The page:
Early this week I had a the opportunity to get away for an afternoon, so I drove up to visit with old friends in Ashland (including grad school friends now teaching in the MAHG program) and to do a little work for the Ashbrook Center. I knew things were going to be busy there because the Master’s in American Government and History program is in full operation this week and next. Still, I only had a vague idea of why everyone would be so busy. I guess I underestimated how serious and impressive the program actually is. This is probably because I recall working as an intern at the Ashbrook Center in the summer of 1991 when the first incarnation of this program, the "Constitutional Government in America Institute" for high school teachers was underway. We brought in 30 teachers who spent two weeks in seminars with great professors and a pretty serious reading list. I thought we worked as hard as anyone might during that summer and the one following it and that we had done some real good for the cause of improving the quality of high school history instruction. That program was nice . . . but it’s nothing compared to this.
Back then, our primary goal was to get teachers to look beyond the textbooks and incorporate original documents in their teaching of the Constitution, the convention and the Founding in general.
Today with the MAHG, these teachers (some 400 already) are getting an education that rivals and, frankly--to my mind, at least--it surpasses anything that one might get at most serious graduate schools. This is because in addition to the excellent faculty at Ashland, the MAHG program gets to draw upon some of the best faculty from around the country. These professors are experts in the subjects they teach, and the camaraderie the program inspires is remarkable. Meeting in the summer as they do, they complete a semester’s work in a week’s time. They’re in class virtually all day and engaged in conversation, writing and studying all night. But the most remarkable thing about the program is the students who attend--coming from all over the country. Many have given up summer vacations to be here and most have no regrets about it. Indeed, now that the program is beginning to produce its first graduates, the biggest lament I heard (repeated more than once) was that they didn’t want it to end. Who can blame them? You’d be hard-pressed to buy a vacation this interesting.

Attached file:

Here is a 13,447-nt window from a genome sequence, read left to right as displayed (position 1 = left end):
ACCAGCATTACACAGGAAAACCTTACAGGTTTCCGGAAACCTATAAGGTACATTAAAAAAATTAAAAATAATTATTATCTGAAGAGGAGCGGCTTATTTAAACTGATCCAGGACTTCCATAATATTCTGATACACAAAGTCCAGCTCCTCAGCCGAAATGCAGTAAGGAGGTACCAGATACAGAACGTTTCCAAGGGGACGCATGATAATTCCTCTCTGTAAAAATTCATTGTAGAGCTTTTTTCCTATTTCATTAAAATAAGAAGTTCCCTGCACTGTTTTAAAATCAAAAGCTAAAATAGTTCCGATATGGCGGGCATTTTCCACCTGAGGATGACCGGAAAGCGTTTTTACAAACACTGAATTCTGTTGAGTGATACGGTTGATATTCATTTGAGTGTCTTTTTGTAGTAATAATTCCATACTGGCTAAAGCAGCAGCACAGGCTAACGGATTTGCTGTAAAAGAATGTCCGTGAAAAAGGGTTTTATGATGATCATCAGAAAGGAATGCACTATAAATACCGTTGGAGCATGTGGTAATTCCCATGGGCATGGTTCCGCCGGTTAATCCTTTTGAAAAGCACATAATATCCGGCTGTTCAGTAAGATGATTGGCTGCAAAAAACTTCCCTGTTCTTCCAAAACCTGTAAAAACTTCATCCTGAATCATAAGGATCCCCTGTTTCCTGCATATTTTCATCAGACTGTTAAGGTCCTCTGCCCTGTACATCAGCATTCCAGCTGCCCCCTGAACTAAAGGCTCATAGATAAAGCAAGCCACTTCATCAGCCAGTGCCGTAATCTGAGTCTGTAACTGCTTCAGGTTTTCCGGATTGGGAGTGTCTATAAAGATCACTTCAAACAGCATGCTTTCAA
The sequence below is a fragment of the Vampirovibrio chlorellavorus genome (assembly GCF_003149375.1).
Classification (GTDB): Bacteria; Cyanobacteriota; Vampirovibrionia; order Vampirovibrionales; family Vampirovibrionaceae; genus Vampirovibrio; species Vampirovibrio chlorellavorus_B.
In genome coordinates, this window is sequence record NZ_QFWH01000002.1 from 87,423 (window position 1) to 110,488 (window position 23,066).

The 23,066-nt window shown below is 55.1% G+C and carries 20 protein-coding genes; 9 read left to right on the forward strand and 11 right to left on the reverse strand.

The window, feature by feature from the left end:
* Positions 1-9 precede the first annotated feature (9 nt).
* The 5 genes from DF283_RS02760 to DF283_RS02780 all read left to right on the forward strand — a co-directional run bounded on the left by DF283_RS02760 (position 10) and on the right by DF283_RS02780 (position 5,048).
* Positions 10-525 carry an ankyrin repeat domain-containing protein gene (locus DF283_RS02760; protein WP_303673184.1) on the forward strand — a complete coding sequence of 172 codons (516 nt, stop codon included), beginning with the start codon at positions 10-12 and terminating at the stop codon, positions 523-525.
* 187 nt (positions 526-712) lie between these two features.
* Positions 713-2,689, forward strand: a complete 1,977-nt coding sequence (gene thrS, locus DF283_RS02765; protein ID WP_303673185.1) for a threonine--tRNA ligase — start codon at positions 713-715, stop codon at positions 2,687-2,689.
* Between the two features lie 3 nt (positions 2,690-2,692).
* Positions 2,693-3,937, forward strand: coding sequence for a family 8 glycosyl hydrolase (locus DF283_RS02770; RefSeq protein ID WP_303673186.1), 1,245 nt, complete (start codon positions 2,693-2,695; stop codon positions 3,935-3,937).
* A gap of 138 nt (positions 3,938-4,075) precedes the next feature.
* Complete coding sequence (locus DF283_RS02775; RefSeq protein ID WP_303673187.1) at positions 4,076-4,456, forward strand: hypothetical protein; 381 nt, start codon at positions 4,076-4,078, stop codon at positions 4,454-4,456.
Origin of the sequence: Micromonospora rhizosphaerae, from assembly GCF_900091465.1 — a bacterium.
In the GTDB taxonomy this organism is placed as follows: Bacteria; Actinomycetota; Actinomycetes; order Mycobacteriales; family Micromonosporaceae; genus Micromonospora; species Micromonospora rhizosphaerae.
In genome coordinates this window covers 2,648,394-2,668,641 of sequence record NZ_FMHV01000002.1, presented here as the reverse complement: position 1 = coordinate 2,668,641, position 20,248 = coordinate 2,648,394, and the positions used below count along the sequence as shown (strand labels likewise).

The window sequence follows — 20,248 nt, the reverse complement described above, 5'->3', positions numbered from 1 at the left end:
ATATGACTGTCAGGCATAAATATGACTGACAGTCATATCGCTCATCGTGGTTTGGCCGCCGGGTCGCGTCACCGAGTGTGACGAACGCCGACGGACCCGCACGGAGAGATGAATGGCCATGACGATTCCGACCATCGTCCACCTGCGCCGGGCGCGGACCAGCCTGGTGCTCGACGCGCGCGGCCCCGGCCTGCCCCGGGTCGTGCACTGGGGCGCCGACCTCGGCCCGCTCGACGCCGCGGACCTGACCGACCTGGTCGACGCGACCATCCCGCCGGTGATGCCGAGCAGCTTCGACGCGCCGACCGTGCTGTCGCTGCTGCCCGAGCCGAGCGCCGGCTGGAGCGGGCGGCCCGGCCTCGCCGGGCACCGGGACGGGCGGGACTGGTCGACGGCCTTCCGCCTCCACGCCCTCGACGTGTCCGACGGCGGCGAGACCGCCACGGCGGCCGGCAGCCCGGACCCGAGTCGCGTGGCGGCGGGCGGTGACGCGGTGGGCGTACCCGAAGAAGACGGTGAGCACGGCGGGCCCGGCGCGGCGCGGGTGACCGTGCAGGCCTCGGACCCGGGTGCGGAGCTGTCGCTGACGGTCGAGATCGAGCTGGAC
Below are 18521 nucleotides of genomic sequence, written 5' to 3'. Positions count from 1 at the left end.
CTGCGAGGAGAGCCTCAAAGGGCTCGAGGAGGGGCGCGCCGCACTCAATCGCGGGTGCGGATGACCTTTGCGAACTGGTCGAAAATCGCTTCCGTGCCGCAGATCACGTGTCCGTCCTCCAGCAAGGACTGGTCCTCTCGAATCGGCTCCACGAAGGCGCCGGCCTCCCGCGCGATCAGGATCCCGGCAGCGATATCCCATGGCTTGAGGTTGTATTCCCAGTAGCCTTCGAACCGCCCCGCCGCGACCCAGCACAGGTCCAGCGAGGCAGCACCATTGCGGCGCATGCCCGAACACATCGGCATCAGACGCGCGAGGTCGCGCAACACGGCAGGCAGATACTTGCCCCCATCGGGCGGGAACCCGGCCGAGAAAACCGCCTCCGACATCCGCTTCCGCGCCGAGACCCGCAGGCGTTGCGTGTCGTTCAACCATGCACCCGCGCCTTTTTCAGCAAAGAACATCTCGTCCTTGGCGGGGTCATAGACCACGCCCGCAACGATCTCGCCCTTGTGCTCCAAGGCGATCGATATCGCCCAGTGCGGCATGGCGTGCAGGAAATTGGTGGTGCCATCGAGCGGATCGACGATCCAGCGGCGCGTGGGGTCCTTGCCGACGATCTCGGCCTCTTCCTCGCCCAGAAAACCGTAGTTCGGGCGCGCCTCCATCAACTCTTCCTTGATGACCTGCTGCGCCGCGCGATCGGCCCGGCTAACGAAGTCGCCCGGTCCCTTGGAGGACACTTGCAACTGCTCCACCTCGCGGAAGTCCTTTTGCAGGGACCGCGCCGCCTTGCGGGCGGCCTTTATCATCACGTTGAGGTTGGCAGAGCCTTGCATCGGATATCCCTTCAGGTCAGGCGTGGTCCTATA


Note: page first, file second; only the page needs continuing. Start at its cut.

Julie, I am sorry I missed you. My last course in the program is next week. I am spending this week studying in preparation. It takes at least a week of hard work reading the material assigned to be able to accomplish the intense week of class properly.
Peter Schramm speaks of scholarship as leisure and gives those school teachers who come on the teaching grant the opportunity to "steal leisure." Those of us in the MAHG program pay for the privilege, but that intense and difficult "leisure" is worth every dime. I know I wind up every week simply drained, exhausted, because I have poured myself out each day of the course. As corollary to that, you might wonder what we retain from the week's inundation. Quite a shocking lot: the intense focus requires excellent instruction and that's what we get. Most instructors, being very good, make any given class session feel quite deceptively leisurely. The courses with exams make you know what you have received when you are struggling to get that mass out neatly and concisely in 90 minutes. I tell you, that is a challenge. We all envy the Teaching America grantees who who stroll away enjoying their stolen leisure.
Truly, I wonder how I will spend summers without these "vacations" of the last four years. I have loved it. The program is a wonder.